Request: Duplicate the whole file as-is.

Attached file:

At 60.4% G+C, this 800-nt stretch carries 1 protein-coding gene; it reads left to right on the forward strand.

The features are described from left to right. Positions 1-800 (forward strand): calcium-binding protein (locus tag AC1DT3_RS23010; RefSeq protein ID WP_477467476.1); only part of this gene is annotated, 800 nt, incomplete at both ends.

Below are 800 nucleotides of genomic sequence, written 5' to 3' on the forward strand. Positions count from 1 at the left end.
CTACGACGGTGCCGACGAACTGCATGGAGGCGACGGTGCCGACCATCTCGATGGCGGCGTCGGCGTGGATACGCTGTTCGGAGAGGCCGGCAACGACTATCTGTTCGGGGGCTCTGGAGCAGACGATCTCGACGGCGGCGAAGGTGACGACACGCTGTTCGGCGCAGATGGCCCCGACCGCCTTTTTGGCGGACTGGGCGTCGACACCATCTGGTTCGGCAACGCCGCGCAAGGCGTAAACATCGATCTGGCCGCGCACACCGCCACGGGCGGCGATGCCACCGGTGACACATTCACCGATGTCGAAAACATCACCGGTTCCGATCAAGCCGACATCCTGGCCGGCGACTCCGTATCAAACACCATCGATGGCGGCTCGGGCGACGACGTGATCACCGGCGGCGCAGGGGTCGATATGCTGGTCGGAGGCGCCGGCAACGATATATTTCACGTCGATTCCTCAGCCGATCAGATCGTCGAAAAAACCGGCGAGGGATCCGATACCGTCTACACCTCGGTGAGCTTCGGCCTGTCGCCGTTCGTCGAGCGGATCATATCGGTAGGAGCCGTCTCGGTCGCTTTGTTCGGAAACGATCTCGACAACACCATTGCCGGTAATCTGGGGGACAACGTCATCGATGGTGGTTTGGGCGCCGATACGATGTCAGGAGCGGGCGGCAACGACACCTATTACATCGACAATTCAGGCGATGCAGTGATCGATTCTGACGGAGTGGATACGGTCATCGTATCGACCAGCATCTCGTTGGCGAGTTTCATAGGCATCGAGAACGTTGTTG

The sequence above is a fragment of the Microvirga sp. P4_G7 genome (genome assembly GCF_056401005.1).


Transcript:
At 60.4% G+C, this 800-nt stretch carries 1 protein-coding gene; it reads left to right on the forward strand.

The features are described from left to right. Positions 1-800 (forward strand): calcium-binding protein (locus tag AC1DT3_RS23010; RefSeq protein ID WP_477467476.1); only part of this gene is annotated, 800 nt, incomplete at both ends.

Below are 800 nucleotides of genomic sequence, written 5' to 3' on the forward strand. Positions count from 1 at the left end.
CTACGACGGTGCCGACGAACTGCATGGAGGCGACGGTGCCGACCATCTCGATGGCGGCGTCGGCGTGGATACGCTGTTCGGAGAGGCCGGCAACGACTATCTGTTCGGGGGCTCTGGAGCAGACGATCTCGACGGCGGCGAAGGTGACGACACGCTGTTCGGCGCAGATGGCCCCGACCGCCTTTTTGGCGGACTGGGCGTCGACACCATCTGGTTCGGCAACGCCGCGCAAGGCGTAAACATCGATCTGGCCGCGCACACCGCCACGGGCGGCGATGCCACCGGTGACACATTCACCGATGTCGAAAACATCACCGGTTCCGATCAAGCCGACATCCTGGCCGGCGACTCCGTATCAAACACCATCGATGGCGGCTCGGGCGACGACGTGATCACCGGCGGCGCAGGGGTCGATATGCTGGTCGGAGGCGCCGGCAACGATATATTTCACGTCGATTCCTCAGCCGATCAGATCGTCGAAAAAACCGGCGAGGGATCCGATACCGTCTACACCTCGGTGAGCTTCGGCCTGTCGCCGTTCGTCGAGCGGATCATATCGGTAGGAGCCGTCTCGGTCGCTTTGTTCGGAAACGATCTCGACAACACCATTGCCGGTAATCTGGGGGACAACGTCATCGATGGTGGTTTGGGCGCCGATACGATGTCAGGAGCGGGCGGCAACGACACCTATTACATCGACAATTCAGGCGATGCAGTGATCGATTCTGACGGAGTGGATACGGTCATCGTATCGACCAGCATCTCGTTGGCGAGTTTCATAGGCATCGAGAACGTTGTTG

The sequence above is a fragment of the Microvirga sp. P4_G7 genome (genome assembly GCF_056401005.1).